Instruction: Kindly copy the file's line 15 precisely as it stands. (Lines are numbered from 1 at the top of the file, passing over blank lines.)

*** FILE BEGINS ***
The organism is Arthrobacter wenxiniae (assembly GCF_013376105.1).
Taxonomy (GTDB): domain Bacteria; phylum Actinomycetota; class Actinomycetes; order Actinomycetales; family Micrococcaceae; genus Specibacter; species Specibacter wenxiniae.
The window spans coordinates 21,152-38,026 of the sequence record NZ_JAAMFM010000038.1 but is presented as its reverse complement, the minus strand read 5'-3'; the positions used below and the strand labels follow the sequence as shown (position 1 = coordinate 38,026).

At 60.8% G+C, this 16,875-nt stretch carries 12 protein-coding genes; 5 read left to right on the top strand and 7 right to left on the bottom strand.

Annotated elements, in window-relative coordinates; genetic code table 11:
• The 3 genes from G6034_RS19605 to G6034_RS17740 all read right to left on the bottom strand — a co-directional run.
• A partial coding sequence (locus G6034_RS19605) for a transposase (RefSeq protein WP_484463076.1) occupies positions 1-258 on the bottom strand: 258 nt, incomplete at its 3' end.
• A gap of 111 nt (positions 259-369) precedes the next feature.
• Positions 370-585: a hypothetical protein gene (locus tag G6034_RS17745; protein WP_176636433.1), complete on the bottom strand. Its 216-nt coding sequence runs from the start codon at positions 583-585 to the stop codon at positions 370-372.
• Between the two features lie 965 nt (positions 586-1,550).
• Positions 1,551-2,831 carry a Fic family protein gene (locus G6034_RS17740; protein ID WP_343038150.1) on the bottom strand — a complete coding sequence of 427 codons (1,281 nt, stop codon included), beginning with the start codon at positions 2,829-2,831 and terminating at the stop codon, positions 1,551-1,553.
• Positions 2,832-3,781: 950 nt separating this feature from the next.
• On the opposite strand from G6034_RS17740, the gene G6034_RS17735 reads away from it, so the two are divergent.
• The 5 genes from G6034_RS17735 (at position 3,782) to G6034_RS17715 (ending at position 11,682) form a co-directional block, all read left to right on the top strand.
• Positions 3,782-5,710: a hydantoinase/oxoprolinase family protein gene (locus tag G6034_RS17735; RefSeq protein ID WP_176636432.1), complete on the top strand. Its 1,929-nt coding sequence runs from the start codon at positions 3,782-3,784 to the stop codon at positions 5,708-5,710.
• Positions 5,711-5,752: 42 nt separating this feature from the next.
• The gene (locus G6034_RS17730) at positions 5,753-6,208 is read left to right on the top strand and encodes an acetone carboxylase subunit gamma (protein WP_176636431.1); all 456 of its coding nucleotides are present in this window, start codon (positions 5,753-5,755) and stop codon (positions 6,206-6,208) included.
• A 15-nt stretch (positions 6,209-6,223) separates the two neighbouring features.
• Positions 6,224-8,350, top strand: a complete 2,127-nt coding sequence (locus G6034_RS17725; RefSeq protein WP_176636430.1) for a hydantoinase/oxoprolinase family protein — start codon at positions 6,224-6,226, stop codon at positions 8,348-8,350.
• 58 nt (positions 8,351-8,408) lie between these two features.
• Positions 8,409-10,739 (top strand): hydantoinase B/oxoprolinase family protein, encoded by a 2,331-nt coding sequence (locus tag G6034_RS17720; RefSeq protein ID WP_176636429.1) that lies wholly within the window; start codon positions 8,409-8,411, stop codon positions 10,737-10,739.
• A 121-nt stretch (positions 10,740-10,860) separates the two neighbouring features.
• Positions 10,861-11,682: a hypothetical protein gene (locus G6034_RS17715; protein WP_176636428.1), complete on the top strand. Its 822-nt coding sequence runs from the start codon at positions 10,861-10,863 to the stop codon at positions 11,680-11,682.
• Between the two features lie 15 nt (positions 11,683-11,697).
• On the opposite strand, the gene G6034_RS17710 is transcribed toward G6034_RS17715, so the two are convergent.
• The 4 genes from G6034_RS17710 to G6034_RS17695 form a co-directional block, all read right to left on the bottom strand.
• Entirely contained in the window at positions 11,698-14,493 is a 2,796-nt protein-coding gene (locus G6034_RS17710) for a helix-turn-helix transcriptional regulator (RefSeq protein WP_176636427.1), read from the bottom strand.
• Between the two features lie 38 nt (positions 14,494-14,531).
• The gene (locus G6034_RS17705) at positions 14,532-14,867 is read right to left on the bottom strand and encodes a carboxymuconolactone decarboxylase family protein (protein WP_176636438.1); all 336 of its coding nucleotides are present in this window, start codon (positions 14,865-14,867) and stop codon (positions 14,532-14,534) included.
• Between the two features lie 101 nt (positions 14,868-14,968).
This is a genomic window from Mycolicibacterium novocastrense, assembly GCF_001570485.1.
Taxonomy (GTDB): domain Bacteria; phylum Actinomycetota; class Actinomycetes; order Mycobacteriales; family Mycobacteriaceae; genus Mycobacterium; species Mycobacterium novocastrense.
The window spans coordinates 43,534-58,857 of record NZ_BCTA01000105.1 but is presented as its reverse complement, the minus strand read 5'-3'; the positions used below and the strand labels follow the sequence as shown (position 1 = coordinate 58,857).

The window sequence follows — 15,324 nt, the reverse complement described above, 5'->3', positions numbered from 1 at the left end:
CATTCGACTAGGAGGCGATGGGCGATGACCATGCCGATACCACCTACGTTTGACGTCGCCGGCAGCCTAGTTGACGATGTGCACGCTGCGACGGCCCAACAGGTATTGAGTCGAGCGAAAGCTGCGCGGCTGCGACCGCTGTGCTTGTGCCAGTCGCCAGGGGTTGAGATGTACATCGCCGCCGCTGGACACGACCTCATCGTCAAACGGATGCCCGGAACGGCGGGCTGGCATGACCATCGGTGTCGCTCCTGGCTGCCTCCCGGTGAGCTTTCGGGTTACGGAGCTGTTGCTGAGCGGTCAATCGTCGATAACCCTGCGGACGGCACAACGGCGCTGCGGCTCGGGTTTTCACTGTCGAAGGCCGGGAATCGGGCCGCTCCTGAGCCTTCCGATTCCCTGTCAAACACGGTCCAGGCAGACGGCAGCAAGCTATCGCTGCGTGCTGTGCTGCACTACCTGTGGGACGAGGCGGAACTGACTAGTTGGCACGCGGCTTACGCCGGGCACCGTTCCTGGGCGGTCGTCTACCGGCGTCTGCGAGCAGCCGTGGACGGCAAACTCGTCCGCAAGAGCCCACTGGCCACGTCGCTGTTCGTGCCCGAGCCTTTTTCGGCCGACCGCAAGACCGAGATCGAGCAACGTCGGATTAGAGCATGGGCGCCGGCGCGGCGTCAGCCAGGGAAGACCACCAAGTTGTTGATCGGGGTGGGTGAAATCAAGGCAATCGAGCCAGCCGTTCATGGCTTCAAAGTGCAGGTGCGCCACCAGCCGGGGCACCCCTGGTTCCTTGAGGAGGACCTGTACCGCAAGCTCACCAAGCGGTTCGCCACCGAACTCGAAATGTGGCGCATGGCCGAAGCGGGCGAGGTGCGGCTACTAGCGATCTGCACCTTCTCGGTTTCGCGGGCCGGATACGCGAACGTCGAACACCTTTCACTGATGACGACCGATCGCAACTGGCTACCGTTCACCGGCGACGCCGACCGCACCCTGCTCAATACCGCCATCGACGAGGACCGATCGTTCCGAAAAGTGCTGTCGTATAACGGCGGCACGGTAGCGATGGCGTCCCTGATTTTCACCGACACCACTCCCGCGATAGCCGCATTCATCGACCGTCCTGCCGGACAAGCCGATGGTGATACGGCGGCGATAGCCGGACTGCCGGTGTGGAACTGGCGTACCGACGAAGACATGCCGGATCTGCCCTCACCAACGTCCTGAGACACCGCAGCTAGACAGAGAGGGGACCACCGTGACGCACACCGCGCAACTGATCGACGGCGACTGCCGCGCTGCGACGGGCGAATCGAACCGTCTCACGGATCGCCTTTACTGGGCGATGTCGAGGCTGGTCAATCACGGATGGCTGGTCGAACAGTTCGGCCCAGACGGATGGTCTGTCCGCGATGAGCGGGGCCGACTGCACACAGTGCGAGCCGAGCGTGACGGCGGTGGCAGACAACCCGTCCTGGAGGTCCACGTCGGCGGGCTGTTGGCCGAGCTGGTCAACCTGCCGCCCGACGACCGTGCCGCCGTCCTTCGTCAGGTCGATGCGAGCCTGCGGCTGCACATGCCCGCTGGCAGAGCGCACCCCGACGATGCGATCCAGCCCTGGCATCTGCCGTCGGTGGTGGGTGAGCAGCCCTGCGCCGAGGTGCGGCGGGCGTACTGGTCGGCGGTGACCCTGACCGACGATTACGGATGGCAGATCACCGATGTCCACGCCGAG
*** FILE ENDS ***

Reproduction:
• Positions 3,782-5,710: a hydantoinase/oxoprolinase family protein gene (locus tag G6034_RS17735; RefSeq protein ID WP_176636432.1), complete on the top strand. Its 1,929-nt coding sequence runs from the start codon at positions 3,782-3,784 to the stop codon at positions 5,708-5,710.